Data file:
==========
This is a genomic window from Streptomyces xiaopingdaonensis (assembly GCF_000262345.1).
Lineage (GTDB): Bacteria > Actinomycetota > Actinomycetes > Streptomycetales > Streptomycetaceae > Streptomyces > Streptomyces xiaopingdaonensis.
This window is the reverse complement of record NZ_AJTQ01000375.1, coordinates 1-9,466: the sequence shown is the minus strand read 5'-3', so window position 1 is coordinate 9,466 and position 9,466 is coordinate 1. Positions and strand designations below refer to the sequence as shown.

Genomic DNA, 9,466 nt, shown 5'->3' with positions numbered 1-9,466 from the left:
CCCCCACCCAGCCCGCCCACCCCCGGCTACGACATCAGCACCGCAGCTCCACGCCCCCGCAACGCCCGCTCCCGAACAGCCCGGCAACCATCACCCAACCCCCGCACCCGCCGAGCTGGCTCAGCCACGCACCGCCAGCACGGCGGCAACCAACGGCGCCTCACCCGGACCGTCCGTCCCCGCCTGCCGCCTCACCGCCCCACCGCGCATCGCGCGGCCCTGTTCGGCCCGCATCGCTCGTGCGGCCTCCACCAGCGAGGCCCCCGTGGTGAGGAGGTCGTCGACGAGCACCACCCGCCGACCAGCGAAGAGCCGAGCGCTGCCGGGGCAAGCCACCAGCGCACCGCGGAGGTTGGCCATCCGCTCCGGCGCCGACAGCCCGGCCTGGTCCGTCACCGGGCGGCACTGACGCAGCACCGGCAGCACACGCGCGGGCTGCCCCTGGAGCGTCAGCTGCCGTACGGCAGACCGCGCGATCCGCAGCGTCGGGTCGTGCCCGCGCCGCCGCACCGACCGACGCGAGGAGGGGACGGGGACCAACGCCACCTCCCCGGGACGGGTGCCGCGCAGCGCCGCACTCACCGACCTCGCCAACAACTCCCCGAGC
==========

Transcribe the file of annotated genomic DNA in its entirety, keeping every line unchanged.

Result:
This is a genomic window from Streptomyces xiaopingdaonensis (assembly GCF_000262345.1).
Lineage (GTDB): Bacteria > Actinomycetota > Actinomycetes > Streptomycetales > Streptomycetaceae > Streptomyces > Streptomyces xiaopingdaonensis.
This window is the reverse complement of record NZ_AJTQ01000375.1, coordinates 1-9,466: the sequence shown is the minus strand read 5'-3', so window position 1 is coordinate 9,466 and position 9,466 is coordinate 1. Positions and strand designations below refer to the sequence as shown.

Genomic DNA, 9,466 nt, shown 5'->3' with positions numbered 1-9,466 from the left:
CCCCCACCCAGCCCGCCCACCCCCGGCTACGACATCAGCACCGCAGCTCCACGCCCCCGCAACGCCCGCTCCCGAACAGCCCGGCAACCATCACCCAACCCCCGCACCCGCCGAGCTGGCTCAGCCACGCACCGCCAGCACGGCGGCAACCAACGGCGCCTCACCCGGACCGTCCGTCCCCGCCTGCCGCCTCACCGCCCCACCGCGCATCGCGCGGCCCTGTTCGGCCCGCATCGCTCGTGCGGCCTCCACCAGCGAGGCCCCCGTGGTGAGGAGGTCGTCGACGAGCACCACCCGCCGACCAGCGAAGAGCCGAGCGCTGCCGGGGCAAGCCACCAGCGCACCGCGGAGGTTGGCCATCCGCTCCGGCGCCGACAGCCCGGCCTGGTCCGTCACCGGGCGGCACTGACGCAGCACCGGCAGCACACGCGCGGGCTGCCCCTGGAGCGTCAGCTGCCGTACGGCAGACCGCGCGATCCGCAGCGTCGGGTCGTGCCCGCGCCGCCGCACCGACCGACGCGAGGAGGGGACGGGGACCAACGCCACCTCCCCGGGACGGGTGCCGCGCAGCGCCGCACTCACCGACCTCGCCAACAACTCCCCGAGC